A school teacher who created a web of lies about being terminally ill with non-Hodgkin lymphoma has been banned from teaching in classrooms for at least five years.
Nicola Hibberd, 44, from Nottingham pretended she had cancer for four years. During this time she produced fake letters from doctors and made up fictional medics to back up her claim, receiving sympathy from fellow staff members at Park Junior School in Shirebrook, parents and even the children she taught.
One letter, written from an imaginary Dr Richard Baxter, said the disease was in its final stages and immediate treatment was needed.
The teacher's scam was only exposed when head teacher Steve Hewitt-Richards realised content of a letter - supposedly written by her doctor - appeared to have been copied straight from the Macmillan Cancer website.
Ms Hubberd then quit her job and was found guilty of unacceptable professional conduct by a Teaching Agency panel. She has been given an indefinite ban from teaching but can apply for it to be lifted after five years.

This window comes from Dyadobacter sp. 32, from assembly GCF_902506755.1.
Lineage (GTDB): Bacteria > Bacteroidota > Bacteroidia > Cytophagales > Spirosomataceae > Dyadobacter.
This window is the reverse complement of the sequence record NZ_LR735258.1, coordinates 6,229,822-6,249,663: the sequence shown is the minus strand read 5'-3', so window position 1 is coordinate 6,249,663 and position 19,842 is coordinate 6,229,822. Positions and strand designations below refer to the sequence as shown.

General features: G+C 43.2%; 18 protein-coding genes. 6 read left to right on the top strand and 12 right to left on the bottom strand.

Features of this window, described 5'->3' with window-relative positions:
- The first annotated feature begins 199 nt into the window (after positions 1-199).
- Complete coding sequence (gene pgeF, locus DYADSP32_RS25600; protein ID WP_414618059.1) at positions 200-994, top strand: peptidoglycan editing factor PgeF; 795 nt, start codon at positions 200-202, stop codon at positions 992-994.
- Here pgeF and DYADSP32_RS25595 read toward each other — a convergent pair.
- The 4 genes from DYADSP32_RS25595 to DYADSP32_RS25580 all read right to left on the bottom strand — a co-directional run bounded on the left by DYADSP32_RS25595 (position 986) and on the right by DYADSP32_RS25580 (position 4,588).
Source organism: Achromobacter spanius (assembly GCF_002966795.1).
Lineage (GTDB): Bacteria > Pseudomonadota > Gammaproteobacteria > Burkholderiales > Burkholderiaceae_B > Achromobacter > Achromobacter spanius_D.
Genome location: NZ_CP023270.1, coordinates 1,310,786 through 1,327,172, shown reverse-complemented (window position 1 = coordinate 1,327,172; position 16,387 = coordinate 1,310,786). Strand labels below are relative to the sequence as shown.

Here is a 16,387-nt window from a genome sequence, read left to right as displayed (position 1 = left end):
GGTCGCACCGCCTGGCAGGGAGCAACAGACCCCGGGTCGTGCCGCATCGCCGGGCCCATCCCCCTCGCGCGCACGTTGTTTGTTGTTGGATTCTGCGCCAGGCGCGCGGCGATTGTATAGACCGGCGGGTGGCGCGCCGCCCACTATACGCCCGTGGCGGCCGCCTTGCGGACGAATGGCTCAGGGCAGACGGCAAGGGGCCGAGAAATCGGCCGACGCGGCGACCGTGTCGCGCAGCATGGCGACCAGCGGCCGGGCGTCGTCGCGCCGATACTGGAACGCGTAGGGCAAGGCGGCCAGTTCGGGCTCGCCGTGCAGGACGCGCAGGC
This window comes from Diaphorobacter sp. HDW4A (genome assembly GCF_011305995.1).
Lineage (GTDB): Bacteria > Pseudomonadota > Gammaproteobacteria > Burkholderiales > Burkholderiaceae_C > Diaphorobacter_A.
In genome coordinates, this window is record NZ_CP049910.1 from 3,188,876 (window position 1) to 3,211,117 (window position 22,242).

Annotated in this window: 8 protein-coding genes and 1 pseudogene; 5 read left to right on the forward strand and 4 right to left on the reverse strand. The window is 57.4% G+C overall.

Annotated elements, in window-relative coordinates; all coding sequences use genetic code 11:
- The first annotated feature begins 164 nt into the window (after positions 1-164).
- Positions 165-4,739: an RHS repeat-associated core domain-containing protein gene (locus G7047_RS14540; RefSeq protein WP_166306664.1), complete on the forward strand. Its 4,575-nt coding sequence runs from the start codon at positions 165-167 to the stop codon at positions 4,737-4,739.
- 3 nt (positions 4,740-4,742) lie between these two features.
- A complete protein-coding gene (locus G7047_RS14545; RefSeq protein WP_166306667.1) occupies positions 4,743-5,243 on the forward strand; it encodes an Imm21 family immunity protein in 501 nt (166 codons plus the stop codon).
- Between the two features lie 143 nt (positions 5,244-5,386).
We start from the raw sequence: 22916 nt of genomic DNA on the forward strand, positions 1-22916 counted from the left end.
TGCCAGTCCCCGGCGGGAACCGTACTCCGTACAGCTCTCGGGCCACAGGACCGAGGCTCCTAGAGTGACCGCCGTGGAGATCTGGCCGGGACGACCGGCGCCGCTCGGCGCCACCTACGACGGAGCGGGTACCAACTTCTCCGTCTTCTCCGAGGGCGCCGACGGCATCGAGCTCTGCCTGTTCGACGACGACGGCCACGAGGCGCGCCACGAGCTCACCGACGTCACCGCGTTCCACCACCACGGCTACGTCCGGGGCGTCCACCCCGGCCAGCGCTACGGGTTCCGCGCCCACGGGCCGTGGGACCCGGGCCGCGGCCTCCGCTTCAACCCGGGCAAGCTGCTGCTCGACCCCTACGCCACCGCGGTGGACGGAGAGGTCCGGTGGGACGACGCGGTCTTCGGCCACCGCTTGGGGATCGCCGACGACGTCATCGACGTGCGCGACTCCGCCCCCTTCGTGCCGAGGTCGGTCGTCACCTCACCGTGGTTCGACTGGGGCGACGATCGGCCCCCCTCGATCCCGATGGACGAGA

In its report, the panel said: "It is clearly dishonest by any standard to produce false letters, refer to someone who does not exist and falsely claim to be attending hospital appointments. It is quite clearly not the sort of behaviour the public expects of a teacher."
The panel was not given any evidence or mitigation by Ms Hibberd, so it is not known what drove her to make up the claims.
Mum Kelly McDonnell, 37, whose son Toby, eight, goes to the school, said: "It's absolutely gob-smacking. I'm horrified and can't believe it."
Another parent, who did not want to be named, added: "It's just not the sort of thing that's done. If she's done that, she's not fit to be teaching."